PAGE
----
9. Open a new browser tab and go to a Wowhead forum where known trolls live
  10. Open up a topic in which a known troll has posted
  11. Make note of some of the troll’s posts
  12. Switch back to the Tampermonkey tab
  13. Replace Troll#1 with the exact name of your troll — case matters
  14. Select File > Save from the Editor tab
  15. Switch to your Wowhead forum topic tab
  16. Reload the tab
  17. All of the troll’s posts should disappear
  18. If the forums you use are infested with trolls, simply add more troll names (comma separated, within “quotes”) to the list as needed (e.g. [“Troll#1”, “Troll#2”, “Troll#3”])
  19. If you delete a troll’s name, make sure you delete the corresponding comma as well — the list should not start with a comma, end with a comma, or have two commas in a row


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Completely Silent Computer

I’ve been trying to make my computers quieter for nearly three decades.  Custom liquid cooling loops, magnetically-stabilised fluid-dynamic bearings, acoustic dampeners, silicone shock absorbers, you name it.  Well, last week I finally managed to build a completely silent computer.  Without further ado…


Say hello to the Streacom DB4 — a 26x26x27cm case that doesn’t have a single fan.  Indeed, it doesn’t have any moving parts at all.  It’s totally silent — 0dB.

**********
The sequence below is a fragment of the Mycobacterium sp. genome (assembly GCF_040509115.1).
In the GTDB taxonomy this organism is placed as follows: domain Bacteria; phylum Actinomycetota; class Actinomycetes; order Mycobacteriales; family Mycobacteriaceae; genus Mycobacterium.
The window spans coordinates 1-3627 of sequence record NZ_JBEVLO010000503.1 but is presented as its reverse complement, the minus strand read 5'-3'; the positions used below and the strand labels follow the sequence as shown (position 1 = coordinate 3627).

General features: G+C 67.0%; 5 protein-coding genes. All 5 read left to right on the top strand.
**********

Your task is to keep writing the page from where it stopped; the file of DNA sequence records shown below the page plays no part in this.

If you strip away the top and four (13mm-thick extruded aluminium) side walls, you see a minimal chassis, and a central mounting plate for a mini-ITX motherboard (oriented with I/O pointing down through the bottom of the case).


At the time I selected components for the system, there were only four mini-ITX motherboards for me to choose from:

  • ASUS ROG Strix B350-I Gaming
  • Gigabyte AB350N-Gaming-WiFi ITX
  • MSI B350I Pro AC
  • ASRock Fatal1ty AB350 Gaming-ITX/ac

(Astute readers will notice they are all AMD (Socket AM4) motherboards.  The whole Meltdown/Spectre debacle rendered my previous Intel system insecure and unsecurable so that was the final straw for me — no more Intel CPUs.)